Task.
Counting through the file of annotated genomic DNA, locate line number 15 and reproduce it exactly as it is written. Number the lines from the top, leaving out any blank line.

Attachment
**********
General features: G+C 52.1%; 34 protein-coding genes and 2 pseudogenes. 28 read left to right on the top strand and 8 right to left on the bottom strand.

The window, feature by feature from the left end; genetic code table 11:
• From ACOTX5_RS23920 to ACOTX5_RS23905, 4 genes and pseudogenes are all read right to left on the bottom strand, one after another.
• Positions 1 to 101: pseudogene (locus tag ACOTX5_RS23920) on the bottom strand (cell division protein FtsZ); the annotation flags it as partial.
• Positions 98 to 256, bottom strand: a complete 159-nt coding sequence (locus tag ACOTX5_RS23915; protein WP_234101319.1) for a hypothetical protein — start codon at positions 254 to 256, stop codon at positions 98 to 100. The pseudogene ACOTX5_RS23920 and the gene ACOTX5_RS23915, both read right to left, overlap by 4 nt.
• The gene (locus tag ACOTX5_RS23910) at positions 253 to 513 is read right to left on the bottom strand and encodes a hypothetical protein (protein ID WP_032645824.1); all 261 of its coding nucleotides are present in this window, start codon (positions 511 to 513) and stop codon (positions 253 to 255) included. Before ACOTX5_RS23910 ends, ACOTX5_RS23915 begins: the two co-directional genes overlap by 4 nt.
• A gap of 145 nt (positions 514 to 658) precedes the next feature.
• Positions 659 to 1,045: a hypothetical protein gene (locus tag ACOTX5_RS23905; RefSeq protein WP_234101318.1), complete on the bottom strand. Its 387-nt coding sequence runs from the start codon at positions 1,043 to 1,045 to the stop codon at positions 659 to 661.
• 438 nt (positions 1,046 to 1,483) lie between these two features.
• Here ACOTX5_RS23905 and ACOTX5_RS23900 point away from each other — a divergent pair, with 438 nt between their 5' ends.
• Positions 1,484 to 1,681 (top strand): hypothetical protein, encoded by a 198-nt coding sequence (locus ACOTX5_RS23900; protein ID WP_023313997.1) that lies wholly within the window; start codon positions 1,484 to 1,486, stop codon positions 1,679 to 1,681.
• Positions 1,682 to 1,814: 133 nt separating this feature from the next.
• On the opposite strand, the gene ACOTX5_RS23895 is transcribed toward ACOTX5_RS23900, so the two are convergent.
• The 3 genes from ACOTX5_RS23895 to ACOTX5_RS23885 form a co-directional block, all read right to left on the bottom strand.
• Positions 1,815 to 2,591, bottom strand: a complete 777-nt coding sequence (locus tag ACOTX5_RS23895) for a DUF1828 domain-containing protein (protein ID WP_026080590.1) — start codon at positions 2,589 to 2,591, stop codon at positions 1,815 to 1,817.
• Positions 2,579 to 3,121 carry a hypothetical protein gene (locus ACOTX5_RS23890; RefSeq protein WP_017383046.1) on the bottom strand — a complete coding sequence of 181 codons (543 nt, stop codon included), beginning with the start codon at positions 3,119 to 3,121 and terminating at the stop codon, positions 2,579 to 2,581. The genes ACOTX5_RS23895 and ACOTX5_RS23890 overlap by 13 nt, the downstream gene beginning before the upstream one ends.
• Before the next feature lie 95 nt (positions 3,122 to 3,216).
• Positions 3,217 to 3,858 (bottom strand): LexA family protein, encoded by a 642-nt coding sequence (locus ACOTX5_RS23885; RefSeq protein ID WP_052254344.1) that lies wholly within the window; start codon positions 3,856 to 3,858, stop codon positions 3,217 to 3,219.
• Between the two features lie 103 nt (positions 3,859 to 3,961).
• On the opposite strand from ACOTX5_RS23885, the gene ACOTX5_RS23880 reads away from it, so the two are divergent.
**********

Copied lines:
• Positions 1,815 to 2,591, bottom strand: a complete 777-nt coding sequence (locus tag ACOTX5_RS23895) for a DUF1828 domain-containing protein (protein ID WP_026080590.1) — start codon at positions 2,589 to 2,591, stop codon at positions 1,815 to 1,817.